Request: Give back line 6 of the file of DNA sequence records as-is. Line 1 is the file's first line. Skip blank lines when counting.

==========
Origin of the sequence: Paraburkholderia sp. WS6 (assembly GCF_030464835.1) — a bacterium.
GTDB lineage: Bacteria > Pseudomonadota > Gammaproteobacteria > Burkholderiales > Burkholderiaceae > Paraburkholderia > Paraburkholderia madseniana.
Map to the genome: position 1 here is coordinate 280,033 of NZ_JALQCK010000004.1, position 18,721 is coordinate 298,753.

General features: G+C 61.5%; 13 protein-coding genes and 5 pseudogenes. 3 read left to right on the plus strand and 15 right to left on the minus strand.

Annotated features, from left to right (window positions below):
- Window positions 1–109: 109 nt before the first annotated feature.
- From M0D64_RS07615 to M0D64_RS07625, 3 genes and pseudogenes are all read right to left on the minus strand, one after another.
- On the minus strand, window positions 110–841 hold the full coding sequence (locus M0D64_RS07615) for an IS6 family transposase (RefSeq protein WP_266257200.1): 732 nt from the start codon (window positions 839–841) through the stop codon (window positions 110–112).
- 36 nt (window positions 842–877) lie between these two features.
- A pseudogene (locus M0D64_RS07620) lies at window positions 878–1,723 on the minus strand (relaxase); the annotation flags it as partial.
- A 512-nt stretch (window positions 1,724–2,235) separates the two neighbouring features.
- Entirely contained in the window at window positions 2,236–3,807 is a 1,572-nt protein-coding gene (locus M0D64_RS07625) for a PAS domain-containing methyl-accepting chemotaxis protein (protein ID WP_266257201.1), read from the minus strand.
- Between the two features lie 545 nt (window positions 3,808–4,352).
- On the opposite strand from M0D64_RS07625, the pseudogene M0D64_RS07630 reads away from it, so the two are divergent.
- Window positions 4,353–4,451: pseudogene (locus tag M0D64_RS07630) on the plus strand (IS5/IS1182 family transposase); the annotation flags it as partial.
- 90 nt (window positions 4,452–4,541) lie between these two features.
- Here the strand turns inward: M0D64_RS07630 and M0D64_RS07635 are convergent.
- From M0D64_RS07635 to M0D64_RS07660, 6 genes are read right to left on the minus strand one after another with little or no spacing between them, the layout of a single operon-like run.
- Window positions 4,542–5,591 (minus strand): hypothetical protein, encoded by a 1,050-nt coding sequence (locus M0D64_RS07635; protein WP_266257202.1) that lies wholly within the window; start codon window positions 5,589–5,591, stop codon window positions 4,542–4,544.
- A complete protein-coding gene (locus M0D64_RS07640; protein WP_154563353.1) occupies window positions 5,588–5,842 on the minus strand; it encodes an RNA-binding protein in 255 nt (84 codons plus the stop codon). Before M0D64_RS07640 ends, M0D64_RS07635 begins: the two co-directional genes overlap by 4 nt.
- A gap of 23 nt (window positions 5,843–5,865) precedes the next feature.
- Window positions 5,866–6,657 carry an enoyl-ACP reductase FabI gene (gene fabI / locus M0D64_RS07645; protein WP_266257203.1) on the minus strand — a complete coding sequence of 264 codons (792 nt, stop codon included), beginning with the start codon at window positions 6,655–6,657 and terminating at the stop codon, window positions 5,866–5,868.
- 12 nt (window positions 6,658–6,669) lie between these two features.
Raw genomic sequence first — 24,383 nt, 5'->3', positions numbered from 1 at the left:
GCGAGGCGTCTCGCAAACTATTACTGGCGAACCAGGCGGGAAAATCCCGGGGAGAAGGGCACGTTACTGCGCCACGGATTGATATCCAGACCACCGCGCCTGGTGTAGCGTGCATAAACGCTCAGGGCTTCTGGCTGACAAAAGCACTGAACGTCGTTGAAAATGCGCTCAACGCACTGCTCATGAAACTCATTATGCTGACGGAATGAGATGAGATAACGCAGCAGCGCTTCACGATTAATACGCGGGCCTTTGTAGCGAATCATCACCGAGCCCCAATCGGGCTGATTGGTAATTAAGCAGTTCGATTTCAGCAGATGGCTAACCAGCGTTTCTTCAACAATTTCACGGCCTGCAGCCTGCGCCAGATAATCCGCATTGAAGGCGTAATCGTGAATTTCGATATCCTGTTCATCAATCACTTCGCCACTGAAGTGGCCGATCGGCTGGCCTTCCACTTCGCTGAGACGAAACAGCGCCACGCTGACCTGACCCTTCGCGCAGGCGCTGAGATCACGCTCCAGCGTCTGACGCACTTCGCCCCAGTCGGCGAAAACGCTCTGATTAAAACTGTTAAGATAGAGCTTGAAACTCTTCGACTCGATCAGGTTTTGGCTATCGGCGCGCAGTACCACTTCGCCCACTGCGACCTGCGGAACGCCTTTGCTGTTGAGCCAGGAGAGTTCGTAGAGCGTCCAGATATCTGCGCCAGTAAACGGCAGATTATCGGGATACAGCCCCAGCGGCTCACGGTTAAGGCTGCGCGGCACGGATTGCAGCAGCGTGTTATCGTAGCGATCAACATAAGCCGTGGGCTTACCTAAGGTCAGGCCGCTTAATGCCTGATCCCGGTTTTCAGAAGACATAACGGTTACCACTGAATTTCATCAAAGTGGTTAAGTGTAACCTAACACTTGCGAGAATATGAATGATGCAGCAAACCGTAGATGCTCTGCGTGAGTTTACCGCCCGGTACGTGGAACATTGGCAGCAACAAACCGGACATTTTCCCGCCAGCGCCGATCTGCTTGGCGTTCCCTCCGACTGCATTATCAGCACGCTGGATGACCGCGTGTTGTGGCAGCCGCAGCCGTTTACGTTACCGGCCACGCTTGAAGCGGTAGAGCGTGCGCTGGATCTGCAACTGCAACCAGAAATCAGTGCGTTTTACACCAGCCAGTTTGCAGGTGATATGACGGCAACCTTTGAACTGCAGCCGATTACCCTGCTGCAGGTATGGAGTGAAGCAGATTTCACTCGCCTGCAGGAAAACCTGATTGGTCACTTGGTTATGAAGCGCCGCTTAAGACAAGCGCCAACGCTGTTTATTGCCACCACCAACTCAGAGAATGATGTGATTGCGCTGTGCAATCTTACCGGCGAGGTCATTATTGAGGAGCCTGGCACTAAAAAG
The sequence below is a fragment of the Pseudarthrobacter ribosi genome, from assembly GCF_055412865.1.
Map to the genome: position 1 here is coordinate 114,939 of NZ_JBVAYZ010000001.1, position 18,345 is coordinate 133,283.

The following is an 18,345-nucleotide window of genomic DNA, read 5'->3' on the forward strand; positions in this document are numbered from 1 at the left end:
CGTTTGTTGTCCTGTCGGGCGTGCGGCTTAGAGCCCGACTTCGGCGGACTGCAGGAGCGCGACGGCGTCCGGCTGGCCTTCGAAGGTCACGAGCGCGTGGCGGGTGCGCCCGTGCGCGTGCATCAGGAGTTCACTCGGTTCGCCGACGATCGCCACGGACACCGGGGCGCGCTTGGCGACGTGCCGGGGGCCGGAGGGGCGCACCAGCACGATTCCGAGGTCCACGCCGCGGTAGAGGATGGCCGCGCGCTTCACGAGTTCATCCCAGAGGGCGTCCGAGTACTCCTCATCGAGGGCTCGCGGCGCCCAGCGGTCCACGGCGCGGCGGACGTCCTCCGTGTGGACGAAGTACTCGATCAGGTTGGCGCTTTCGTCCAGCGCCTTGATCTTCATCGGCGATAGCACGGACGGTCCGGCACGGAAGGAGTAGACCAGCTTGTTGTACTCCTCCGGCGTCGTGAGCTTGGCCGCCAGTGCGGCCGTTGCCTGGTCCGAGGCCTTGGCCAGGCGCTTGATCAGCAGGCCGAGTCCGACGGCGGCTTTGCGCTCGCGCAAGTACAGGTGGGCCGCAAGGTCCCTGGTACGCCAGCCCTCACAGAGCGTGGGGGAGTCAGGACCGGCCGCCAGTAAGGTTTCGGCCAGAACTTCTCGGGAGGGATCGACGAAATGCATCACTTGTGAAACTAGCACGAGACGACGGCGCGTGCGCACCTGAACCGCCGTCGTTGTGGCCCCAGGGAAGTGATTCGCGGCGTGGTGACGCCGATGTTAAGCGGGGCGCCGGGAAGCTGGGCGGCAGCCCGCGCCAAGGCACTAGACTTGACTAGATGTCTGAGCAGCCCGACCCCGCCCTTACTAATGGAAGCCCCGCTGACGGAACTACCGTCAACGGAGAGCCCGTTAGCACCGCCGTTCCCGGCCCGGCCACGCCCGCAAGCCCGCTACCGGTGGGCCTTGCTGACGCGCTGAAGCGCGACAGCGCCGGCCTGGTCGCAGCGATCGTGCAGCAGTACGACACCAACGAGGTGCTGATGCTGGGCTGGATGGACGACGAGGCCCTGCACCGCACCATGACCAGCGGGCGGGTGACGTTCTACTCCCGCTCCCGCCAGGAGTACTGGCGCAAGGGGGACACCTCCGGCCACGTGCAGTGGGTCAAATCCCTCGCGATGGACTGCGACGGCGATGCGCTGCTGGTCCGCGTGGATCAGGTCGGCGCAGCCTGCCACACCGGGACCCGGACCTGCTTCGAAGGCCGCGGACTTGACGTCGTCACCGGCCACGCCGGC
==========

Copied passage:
- Window positions 1–109: 109 nt before the first annotated feature.